A velvet evening in rural La Mancha frolicking with a one-ton baby bull. What could go wrong? Three dozen of us from the Toledo program sat on a ranch patio drinking fruity red wine sangría. The main attraction was a Spanish capea; playing hide-and-go-seek with a bull no taller than our chests in a mini plaza de toros. When my turn came I spent the briefest of moments dashing out from the partition until the torito and his horns looked my way. Although I was 20, I  believed in my mortality. Two others, un estadounidense (man from the US) and una mexicana (woman from Mexico), were far braver and vaulted the bull as if it were a stationary pommel horse. We cheered wildly and returned to the patio to enjoy more sangría.

Against the cardinal barroom rule, I went to finish my drink rather than asking for a new one. I chewed the fruit greedily, surprised when an orange crunched. A needle pierced the inside of my cheek. Pain radiated and my mind struggled to form the phrase, “Una abeja… No, una avispa me picó en la boca.” A bee… No, a wasp stung me in the mouth. As my left cheek swelled I told the program director my story. Moving swiftly to find treatment in my emergency, the directora sat me next to her in the back seat of a car, and her friend drove. This was the early 1990’s; the directora used portable phone technology I had never seen outside of Get Smart episodes. I began to ask her about it, but she emphatically told me to rest.

She found a closed pharmacy in a small town ten minutes away that we reached in five and called to ask them to treat my sting. Despite the late hour, the pharmacist came downstairs from his apartment above his work, looked in my mouth, asked me questions, and fetched a topical medication and an antihistamine tablet to reduce inflammation. For a week I looked like a chipmunk with nuts in just one cheek. Sometimes a tiny wasp is mightier than a raging bull.

Gracias for your support. Por favor, leave a comment to let me know you’ve stopped by. What was your most surprising health experience at home or abroad?

Olé! Fake Flamenco is six months old today! -Rebecca

Para leer este ensayo en español, haz un clic en La última vez que tomaba sangría.

10 thoughts on “The Last Time I Drank Sangría

  1. Great post, Rebecca! I didn’t know you’d spent time in Spain–although I’m not surprised. My most surprising health experience was on the very woo-woo side. We were about to land in Dublin, and I could feel a cold coming on with the impact of a Mack truck. Nooooo! I started doing deep, focused breathing and soon felt surrounded by the presence of a “cluster spirit” who referred to themselves as the “healing nuns”. They had no gender, no religious affiliation, and were raucously funny. They also had me totally clear of cold symptoms by the time we landed. No, I wasn’t drinking during the flight…. 😉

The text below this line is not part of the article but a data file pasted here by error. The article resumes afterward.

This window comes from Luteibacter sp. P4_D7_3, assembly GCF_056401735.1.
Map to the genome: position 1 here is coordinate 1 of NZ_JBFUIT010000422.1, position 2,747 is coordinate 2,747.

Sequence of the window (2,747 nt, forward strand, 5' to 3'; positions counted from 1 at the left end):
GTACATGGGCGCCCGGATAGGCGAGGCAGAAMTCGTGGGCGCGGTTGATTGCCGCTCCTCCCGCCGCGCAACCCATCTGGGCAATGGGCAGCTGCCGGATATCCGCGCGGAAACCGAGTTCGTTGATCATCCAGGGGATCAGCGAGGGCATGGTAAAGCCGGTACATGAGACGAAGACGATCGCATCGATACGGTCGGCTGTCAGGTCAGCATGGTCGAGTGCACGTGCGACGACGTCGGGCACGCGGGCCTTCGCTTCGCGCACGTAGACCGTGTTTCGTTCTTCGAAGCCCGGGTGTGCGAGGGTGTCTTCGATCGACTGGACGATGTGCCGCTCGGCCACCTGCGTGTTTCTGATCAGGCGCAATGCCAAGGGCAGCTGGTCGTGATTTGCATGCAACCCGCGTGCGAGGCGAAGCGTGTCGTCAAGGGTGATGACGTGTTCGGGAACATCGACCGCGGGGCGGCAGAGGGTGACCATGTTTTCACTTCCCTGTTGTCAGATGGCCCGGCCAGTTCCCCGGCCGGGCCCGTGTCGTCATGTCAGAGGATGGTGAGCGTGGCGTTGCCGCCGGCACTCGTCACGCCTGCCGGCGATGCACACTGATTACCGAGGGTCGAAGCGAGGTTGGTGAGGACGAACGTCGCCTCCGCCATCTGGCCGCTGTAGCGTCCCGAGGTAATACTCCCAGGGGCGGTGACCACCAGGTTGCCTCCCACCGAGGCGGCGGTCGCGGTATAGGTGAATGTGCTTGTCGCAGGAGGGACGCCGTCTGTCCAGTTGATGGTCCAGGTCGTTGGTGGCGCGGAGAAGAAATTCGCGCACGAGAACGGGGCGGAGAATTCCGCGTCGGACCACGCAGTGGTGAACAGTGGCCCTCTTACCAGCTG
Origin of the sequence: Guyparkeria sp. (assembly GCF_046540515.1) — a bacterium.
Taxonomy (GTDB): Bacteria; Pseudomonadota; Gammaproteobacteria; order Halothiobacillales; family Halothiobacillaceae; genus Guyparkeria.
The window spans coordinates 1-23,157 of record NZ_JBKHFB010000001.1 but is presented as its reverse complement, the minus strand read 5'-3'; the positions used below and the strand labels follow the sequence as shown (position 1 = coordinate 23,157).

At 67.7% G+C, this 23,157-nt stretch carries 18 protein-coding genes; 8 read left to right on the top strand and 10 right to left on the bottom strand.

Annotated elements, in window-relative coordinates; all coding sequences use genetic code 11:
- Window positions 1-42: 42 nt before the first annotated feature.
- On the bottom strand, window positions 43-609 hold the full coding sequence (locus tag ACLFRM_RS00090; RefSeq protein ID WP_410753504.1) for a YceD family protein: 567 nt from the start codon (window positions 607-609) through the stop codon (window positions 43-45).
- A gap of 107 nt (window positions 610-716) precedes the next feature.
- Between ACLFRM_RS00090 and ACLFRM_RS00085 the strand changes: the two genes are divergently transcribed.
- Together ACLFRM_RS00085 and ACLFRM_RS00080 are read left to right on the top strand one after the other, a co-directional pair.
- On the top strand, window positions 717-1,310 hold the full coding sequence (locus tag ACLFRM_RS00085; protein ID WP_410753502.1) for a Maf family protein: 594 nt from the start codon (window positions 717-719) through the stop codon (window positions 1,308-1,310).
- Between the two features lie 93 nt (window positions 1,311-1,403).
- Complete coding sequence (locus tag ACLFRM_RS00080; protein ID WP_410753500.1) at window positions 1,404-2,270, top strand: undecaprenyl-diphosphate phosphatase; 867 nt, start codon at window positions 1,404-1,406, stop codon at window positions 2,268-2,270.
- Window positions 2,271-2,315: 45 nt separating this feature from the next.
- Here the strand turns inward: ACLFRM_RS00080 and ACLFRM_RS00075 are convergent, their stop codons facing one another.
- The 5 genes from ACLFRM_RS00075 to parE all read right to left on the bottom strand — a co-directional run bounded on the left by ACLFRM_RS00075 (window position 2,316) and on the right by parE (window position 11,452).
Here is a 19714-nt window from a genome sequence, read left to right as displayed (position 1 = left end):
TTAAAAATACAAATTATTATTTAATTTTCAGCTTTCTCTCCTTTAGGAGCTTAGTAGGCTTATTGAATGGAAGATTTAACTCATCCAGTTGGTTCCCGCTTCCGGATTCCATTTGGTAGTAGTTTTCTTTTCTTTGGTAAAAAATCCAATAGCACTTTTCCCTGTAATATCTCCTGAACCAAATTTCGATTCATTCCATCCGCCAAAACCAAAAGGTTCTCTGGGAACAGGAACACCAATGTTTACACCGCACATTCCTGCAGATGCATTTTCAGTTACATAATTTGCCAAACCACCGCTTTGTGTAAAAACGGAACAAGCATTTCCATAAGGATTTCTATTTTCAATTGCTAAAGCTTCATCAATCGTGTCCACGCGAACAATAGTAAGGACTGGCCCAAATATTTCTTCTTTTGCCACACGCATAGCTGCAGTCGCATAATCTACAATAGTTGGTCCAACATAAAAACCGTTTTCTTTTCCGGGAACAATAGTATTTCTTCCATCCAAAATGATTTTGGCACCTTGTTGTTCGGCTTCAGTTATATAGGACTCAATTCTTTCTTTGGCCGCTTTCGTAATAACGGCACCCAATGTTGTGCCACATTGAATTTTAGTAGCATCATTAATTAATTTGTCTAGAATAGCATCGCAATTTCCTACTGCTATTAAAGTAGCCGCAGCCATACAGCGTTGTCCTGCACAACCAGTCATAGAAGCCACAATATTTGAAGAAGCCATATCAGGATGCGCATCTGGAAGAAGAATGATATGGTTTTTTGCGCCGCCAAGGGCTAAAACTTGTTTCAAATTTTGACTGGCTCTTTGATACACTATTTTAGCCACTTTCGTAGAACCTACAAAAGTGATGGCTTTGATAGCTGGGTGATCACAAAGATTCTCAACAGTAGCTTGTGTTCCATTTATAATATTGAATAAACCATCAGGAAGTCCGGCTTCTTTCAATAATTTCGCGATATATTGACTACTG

Liked by 2 people

      1. I was trying to determine whether the bull was real but sounded so until friends vaulted over and no reaction? The thought of horns charging would keep me on the porch. Instead of horn impalements, the wasp did more damage, a surprising twist.
        I don’t recall injuries in travel but have had some at home. Showing off swinging on a clothesline post. Felt pretty confident until I released my grip to land falling backwards with my hands behind or under me breaking my fall. I broke a wrist. It was swollen and misshapen but no bones protruding. Still it frightened me and I went into my home crying. It was the summer of sweaty itching skin under heavy plaster cast carried in sling and signed by classmates. I did find that extra attention after all.

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      2. Hi Mary, thanks for your comments and your story! The cast sounds very uncomfortable. But at the same time I remember kids with casts in elementary school having brief movie star status ; ) The bull in my story was very real. The gymnasts vaulted over it so expertly that the bull scarcely noticed! (A “Huh, where did they go?” reaction) Close attention by the wasp was better than that of the bull. Olé! Rebecca

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      3. It was 2013 shortly before I started the 4-year program at Barbara Brennan School of Healing, but I’d been following a spiritual path for 40 years & had been a Reiki master practitioner for 6–so kind of a mix there. The “healing nuns” accompanied me in my healing work through the next 4 years, and shortly before I graduated BBSH, they let me know they’d be available if I needed them, but they were stepping back & passing me on to another “group”, “higher up the line”.

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